Categories: Facilitating Organization Change | Tags: , , | Leave a comment

Developing a dynamite project sponsor!

block buildingThe November 2014 issue of PM Network includes analysis from research focusing on the role of the project sponsor.  While there were no revelations as far as the criticality of the sponsor role or which are the key activities performed by a sponsor, one statistic did catch my attention.

Only 36% of the organizations which were surveyed provided development for the role of an executive sponsor.  This value is low given that the same study revealed that one out of three unsuccessful projects had poorly engaged sponsors as the root cause and having effective sponsors generated a 15% improvement in project success rates.

So why isn’t this happening?

It would be easy to blame low organizational project management maturity – that happens to be one of my favorite boogeyman for most project management “sins”!  However, that does not account for such a low percentage – my own empirical evidence supports the premise that even companies at higher levels of project management maturity rarely have any type of structured development programs in place to cultivate successful sponsors.  A more plausible explanation is that there is an assumption being made that when someone has become an executive that they have already gained the hard & soft skills required to be an effective project sponsor.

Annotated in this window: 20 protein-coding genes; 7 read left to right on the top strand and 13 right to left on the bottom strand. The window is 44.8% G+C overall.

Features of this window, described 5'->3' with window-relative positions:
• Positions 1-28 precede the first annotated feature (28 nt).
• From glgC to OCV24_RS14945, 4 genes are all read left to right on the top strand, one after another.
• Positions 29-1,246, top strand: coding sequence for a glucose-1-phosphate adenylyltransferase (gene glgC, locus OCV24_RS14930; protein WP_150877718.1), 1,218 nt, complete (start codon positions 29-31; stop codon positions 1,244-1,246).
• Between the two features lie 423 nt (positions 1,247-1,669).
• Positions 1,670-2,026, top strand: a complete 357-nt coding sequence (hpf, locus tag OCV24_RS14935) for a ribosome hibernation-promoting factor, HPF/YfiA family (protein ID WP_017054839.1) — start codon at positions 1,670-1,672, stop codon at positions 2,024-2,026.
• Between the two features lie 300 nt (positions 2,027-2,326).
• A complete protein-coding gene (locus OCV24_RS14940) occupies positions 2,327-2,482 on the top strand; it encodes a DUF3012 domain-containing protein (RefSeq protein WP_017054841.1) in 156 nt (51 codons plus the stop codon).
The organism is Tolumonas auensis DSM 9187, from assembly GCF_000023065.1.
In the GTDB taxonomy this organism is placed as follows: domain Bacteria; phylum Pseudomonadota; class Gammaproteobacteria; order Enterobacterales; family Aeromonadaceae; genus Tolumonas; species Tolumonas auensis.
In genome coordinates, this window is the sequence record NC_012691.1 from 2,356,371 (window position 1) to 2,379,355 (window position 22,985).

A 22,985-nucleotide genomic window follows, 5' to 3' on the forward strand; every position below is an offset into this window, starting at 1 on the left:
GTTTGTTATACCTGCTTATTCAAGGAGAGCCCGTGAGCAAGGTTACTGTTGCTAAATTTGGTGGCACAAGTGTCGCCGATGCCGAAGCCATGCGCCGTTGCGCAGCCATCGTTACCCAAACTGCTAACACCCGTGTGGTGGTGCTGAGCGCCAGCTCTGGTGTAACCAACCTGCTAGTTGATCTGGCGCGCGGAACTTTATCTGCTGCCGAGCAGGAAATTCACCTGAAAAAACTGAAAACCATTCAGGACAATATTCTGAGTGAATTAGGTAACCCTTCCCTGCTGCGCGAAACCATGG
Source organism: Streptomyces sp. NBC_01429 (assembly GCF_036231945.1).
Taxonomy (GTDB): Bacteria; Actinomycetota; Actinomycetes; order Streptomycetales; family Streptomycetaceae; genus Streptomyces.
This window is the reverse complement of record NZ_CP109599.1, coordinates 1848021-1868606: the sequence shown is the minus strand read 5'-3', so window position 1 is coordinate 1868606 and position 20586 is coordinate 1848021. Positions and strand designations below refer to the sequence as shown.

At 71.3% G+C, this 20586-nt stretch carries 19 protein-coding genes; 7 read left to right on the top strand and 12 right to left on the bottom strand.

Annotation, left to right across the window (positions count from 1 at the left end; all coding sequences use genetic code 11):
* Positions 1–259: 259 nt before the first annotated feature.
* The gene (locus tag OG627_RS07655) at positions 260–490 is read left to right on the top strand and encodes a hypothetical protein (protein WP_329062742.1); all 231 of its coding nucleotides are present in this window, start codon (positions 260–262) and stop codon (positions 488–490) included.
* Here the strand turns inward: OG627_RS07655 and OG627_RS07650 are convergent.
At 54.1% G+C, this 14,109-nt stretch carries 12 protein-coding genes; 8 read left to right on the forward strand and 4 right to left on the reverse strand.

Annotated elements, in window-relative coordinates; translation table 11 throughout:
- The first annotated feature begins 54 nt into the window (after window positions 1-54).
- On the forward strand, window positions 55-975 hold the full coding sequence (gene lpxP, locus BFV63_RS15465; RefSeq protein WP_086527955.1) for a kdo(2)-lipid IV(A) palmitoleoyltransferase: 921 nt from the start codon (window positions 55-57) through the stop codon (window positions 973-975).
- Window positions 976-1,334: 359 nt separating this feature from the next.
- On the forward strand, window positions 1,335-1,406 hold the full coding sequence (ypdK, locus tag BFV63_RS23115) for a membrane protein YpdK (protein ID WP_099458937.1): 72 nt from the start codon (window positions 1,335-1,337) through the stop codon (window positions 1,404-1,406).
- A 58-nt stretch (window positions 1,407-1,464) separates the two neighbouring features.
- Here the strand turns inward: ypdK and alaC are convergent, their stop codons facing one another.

But is this really true?

Many executives reach their positions as a result of a track record of management success.  The competencies required to manage a line of business are very different from those needed to successful champion change.  Dr. John Kotter’s classic HBR article, What Leaders Really Do, covers this in depth and the following paragraph stands out:

Most U.S. corporations today are over-managed and underled. They need to develop their capacity to exercise leadership. Successful corporations don’t wait for leaders to come along. They actively seek out people with leadership potential and expose them to career experiences designed to develop that potential. Indeed, with careful selection, nurturing, and encouragement, dozens of people can play important leadership roles in a business organization.

One word in that last sentence is key – nurturing.

So what should be done?

Developing sponsors takes more than just turning them loose on a project – the same development strategies which are used with project managers could be adapted for sponsors.  Assessing skills and experience is the first step – those can help to provide insights into which executives are NOT suited to be sponsors.  Those assessments can also provide input into the creation of personal development plans which should combine formal training on project leadership with experience-based learning.  The latter might start with roles serving on steering committees and then moves into progressively more challenging sponsorship roles.